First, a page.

Benefit Bluegrass Concert in Barre

Arts / Dec. 25, 2003 12:00am EST

Three Vermont bluegrass bands (Cold Country; The Lindner Brothers, Banjo Dan and Willy; and Bob Degree and the Bluegrass Storm) will present a concert Friday, Jan. 2 from 7-11 p.m. at the Old Socialist Labor Hall on Granite Street in downtown Barre. WDEV Radio disc jockey Jack Donovan will emcee the event, which is a benefit for Vermont CARES (Committee for AIDS Resources, Education and Services) and Partners in Health, a Boston-based group which runs a community health clinic in rural Haiti.

The sounds of The Lindner Brothers, Banjo Dan and Willy, seem to emanate from transient radio waves, broadcast 50 years earlier. Like the brother duets of old, the Lindners sing songs of sorrow and joy, of poverty, tragedy, faith and hope.

During the 1930s and ’40s, brothers duets were the predominant format in country music, practiced by now-legendary teams on radio stations and stage shows throughout rural America. These seminal duets were the heritage from which the Everly Brothers (pioneers of rock ’n roll and sons of old-time fiddler Ike Everly) traced their musical roots.

The Lindner Brothers have played together professionally for decades. Natives of Maryland, where a sizable population of southern mountaineers settled during and after World War II to work in the defense and seaport industries, Dan and Willy were exposed early in life to the hard-driving, intensely emotional music of the Appalachians. They formed the celebrated Vermont bluegrass band Banjo Dan and the Midnite Plowboys in 1972, and ever since have been mainstays of the New England bluegrass circuit, recording several albums and CDs.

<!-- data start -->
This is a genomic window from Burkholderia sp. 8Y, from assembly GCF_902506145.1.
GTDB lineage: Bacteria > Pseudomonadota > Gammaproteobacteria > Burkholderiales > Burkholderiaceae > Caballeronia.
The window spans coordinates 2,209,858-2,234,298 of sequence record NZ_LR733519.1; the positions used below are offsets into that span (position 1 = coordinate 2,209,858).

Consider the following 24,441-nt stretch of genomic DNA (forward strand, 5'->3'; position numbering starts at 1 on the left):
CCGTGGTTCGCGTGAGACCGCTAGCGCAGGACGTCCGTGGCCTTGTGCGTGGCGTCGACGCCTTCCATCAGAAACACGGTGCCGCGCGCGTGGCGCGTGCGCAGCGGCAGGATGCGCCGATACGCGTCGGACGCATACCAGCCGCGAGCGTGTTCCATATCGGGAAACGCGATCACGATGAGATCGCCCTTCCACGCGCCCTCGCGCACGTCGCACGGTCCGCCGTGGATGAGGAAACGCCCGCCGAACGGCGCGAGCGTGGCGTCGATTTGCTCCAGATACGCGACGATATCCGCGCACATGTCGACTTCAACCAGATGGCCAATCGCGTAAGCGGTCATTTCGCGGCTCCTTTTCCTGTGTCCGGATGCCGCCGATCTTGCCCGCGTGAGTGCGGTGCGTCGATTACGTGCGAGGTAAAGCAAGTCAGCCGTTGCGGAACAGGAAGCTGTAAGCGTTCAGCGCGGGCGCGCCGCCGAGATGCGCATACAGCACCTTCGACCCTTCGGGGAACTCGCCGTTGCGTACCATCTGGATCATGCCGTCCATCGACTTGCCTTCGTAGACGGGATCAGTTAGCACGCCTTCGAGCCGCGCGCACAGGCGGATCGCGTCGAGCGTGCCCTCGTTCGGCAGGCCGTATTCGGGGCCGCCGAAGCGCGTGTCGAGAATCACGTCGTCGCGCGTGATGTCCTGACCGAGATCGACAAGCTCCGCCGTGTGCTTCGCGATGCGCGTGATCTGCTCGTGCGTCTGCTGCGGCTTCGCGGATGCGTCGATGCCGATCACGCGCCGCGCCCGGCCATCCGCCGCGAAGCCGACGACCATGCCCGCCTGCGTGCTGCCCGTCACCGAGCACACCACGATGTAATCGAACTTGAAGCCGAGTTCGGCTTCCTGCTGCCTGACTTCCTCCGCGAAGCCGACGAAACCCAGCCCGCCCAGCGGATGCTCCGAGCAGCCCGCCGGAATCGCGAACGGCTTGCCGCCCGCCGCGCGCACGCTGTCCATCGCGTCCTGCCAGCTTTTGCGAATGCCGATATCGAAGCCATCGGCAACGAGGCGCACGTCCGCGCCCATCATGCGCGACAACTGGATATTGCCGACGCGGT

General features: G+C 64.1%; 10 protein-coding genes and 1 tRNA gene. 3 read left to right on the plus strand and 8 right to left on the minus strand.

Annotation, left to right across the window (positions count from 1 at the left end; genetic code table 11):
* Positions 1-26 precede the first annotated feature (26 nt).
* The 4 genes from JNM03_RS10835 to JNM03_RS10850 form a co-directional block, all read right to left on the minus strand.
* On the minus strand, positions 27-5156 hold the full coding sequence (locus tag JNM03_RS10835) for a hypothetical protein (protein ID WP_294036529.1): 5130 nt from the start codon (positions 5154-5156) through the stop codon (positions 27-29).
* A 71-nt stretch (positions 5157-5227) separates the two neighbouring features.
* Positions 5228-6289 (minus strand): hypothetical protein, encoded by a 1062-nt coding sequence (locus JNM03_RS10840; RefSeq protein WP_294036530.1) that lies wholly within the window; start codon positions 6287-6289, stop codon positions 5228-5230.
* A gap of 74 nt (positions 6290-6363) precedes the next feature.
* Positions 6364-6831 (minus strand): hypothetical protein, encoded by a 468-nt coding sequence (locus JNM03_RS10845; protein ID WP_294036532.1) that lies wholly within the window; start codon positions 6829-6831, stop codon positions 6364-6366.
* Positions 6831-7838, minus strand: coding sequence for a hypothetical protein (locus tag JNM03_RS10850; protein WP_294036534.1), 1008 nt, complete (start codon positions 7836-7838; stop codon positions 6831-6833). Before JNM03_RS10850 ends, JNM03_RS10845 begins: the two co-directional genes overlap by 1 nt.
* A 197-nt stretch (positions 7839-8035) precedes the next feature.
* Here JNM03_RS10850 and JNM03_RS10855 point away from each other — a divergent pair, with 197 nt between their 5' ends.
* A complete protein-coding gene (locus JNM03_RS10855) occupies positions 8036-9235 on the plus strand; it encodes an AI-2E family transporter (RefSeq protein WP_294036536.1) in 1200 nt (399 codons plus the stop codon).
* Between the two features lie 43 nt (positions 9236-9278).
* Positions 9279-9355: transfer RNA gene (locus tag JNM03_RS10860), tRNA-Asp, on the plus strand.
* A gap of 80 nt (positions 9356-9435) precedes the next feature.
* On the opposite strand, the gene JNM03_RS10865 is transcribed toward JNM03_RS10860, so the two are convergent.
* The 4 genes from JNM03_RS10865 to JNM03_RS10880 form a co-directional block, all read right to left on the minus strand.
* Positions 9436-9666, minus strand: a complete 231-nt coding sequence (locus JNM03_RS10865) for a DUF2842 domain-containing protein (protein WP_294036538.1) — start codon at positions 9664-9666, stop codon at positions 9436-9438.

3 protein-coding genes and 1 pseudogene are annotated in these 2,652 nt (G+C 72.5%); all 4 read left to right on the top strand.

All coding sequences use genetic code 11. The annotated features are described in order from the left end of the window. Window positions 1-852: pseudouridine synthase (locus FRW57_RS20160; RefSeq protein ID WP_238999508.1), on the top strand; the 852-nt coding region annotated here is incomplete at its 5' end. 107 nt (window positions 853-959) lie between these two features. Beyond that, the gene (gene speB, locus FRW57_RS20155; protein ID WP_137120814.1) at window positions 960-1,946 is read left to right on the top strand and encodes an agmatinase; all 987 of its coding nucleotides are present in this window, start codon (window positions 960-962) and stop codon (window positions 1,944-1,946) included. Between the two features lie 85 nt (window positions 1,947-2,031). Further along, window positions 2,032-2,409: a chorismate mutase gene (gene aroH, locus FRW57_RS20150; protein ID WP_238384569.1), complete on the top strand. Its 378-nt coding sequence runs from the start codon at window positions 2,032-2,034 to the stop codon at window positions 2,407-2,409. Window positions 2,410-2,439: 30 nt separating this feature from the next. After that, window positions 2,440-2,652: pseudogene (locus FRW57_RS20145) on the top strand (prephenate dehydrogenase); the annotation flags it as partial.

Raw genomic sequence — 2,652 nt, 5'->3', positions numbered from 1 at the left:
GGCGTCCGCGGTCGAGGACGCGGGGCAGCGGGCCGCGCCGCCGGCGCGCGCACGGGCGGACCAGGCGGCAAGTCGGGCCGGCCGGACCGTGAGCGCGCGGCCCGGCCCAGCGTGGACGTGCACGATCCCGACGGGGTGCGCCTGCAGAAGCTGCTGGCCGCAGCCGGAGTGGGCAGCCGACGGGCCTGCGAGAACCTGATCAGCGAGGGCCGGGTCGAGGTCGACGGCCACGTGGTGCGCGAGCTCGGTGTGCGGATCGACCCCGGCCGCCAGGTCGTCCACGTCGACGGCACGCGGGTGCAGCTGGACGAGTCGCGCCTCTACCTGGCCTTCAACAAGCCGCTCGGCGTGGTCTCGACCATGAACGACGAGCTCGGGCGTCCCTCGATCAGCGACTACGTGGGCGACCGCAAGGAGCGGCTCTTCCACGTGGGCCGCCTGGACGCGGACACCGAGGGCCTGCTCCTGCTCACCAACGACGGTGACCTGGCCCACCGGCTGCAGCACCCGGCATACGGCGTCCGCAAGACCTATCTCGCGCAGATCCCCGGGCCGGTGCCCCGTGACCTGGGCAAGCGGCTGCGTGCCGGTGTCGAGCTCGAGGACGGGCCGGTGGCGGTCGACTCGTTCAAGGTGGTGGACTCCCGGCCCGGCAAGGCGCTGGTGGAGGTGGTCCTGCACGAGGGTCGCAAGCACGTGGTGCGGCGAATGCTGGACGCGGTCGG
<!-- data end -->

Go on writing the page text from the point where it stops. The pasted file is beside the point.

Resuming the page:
Bob Degree and the Bluegrass Storm were formed in January 2003 and the band members each offer a minimum of 20 years of experience in the Vermont music scene. The band, which performs concerts and festivals regionally, includes Bob Degree (guitar, mandolin, vocals) who has played with The Lost Posse, and Trinity; Kirk Lord (bass and vocals) who comes from a family with tons of musical talent; Adam Frehm (dobro) who is best known for his work with the high energy popular 1990s bluegrass band called Smokin’ Grass; Russ Flanigan (fiddle, vocals) who has been entertaining music audiences in Vermont for the last 25 years; and Joe Cleary (mandolin, fiddle, vocals) who at the age of 28, has a feel for the music that most bluegrass musicians work their whole lives to attain.

A non-profit AIDS service organization working in 10 of the 14 counties in Vermont, the mission of Vermont CARES is "to improve the quality of life, create compassionate communities and prevent the spread of HIV by working with people affected by HIV/AIDS as catalysts for social and individual change."

Since 1987, Partners In Health and its sister organization, Zanmi Lasante (Creole for "Partners In Health") have provided primary health care in the central Haitian village of Cange. Together, they run a number of programs, including a full-service hospital, rural Haiti’s only HIV/TB treatment facilities, a women’s health center, a dozen schools, and several cottage industries.

At present, Zanmi Lasante and PIH provide over 1,000 patients daily with free or, in some cases, almost free quality medical care. They also work together to provide local residents with specialized health training as pharmacists, birth attendants, and community health workers, and to arrange more advanced training for physicians and nurses.

Tickets for the concert will be sold at the door. For more information about this event call Melissa Clifford at 476-4898.

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